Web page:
Sighnaghi, Georgia

This pretty town of Sighnaghi is located in Kaheti region in Georgia, which borders Azerbaijan and Dagestan, and is famous for thousands of vineyards, which produce huge amounts of tasty black fruity Georgian wine every year.

Sighnaghi was founded upon previously existing ruins in the 18th century and saved as a refuge shelter from the attacks of Persians. Apparently nowadays it’s one of the smallest Georgian towns and it’s inhabited by only around 2000 people.

Sighnaghi is perched on a hill surrounded by vast, horizon reaching, stretches of plains. It’s probably the prettiest town in this region and its charming architecture and the hospitality of its people were truly irresistible.

There are plenty of homestays to choose from, so you can come here without worrying about a place to sleep. It’s also a perfect base to visit the nearby David Gareja, a monastery complex founded in the 6th century and entirely carved into the rock.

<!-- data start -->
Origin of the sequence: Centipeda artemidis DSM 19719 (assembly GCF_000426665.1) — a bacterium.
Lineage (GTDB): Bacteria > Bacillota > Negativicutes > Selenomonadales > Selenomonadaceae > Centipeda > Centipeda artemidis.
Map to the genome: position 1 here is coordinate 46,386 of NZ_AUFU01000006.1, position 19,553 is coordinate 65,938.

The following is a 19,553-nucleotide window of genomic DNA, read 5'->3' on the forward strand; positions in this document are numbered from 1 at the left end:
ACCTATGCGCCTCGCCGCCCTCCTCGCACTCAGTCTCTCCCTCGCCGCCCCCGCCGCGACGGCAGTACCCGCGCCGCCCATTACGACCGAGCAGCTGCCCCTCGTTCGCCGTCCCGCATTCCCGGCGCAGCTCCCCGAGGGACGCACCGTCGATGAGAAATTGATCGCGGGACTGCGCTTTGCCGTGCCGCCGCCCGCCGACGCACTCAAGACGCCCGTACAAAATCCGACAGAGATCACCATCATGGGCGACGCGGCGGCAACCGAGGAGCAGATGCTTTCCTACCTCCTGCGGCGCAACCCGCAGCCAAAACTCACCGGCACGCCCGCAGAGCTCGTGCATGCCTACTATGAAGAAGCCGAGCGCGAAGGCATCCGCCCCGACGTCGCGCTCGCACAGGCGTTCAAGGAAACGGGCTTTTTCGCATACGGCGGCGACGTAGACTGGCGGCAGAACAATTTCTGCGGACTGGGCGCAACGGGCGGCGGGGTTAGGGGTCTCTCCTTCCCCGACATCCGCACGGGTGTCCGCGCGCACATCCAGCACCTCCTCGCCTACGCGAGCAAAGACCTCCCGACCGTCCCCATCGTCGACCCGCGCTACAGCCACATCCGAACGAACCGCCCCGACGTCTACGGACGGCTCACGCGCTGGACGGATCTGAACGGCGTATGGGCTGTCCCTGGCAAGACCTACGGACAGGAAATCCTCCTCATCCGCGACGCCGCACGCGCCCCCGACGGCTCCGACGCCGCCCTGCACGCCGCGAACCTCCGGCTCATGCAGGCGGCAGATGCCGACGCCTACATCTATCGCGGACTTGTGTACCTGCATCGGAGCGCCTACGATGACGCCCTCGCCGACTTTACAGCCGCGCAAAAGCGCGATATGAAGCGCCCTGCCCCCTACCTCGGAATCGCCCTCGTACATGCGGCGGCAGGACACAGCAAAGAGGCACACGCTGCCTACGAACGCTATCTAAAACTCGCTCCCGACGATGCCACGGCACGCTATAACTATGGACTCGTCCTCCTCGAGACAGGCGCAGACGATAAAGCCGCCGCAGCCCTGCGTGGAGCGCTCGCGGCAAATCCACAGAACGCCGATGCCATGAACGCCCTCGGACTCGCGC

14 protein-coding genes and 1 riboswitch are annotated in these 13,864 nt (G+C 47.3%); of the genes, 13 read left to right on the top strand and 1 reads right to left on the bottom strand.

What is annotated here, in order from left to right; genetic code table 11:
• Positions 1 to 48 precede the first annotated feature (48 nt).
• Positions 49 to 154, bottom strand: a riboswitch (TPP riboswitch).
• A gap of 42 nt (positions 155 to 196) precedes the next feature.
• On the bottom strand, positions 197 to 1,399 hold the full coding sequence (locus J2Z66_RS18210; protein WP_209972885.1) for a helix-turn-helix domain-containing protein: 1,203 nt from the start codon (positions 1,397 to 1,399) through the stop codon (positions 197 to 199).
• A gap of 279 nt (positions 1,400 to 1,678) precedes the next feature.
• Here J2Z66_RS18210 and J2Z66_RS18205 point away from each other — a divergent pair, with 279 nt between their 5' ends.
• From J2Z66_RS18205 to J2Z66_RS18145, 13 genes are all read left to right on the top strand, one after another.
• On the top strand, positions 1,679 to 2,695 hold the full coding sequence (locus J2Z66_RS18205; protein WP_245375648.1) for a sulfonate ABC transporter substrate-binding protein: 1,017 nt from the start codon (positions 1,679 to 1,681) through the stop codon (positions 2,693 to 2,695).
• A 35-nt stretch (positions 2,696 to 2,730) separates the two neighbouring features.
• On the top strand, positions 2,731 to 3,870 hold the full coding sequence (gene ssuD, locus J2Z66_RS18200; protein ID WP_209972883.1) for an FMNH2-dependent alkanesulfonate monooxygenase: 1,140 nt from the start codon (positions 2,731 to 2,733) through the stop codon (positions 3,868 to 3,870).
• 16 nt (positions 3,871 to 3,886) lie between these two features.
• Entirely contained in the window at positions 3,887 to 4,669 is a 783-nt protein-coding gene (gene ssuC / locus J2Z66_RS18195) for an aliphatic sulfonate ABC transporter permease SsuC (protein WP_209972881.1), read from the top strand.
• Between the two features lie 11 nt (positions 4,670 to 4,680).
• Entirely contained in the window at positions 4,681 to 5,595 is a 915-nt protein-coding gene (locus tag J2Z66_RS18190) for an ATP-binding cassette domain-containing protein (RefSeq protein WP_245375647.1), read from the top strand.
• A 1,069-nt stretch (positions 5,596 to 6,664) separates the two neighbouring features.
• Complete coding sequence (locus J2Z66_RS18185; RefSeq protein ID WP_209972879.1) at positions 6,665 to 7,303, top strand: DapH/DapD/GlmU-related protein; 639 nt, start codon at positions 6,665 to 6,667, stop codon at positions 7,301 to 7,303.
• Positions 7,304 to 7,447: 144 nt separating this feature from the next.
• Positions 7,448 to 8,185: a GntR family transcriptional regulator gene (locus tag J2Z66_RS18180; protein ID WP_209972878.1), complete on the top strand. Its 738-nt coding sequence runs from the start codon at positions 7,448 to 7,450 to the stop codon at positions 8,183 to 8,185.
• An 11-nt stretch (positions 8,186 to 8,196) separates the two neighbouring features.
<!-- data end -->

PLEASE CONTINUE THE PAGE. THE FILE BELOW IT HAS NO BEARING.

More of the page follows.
Yet again, a place where we stayed much shorter than we wished to…

If you ever find yourself in Sighnaghi, we can recommend a nice little cosy family-run restaurant where you can sample real Georgian cuisine. Its friendly owner speaks English and Russian. Main courses cost between 3 and 10 GEL.

‘Nikala’ Restaurant, Lolashvili 9 (tel. 555424765, 557950208; lsharmiashvili@mail.ru)

(By the way, this lady doesn’t sponsor us in any way but we loved her cuisine and thought she might need some promotion :-) )

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This page was also published by Interesting Buildings and I am Sighnaghi on 9th May 2012.

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Visit our Georgia country guide for more information!

written by: Ania

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About Hitch-Hikers Handbook

hitch-hiking, backpacking, budget travelling, travel writing, travel photography
Gallery | This entry was posted in *Photos*, Caucasus, Turkey and Greece Hitchhiking Trip 2011, City guides, Georgia and tagged , , , , , , , , . Bookmark the permalink.

One Response to Sighnaghi, Georgia

  1. Pingback: The night and the morning after: an evening at a Georgian Supra | Hitch-Hikers' Handbook

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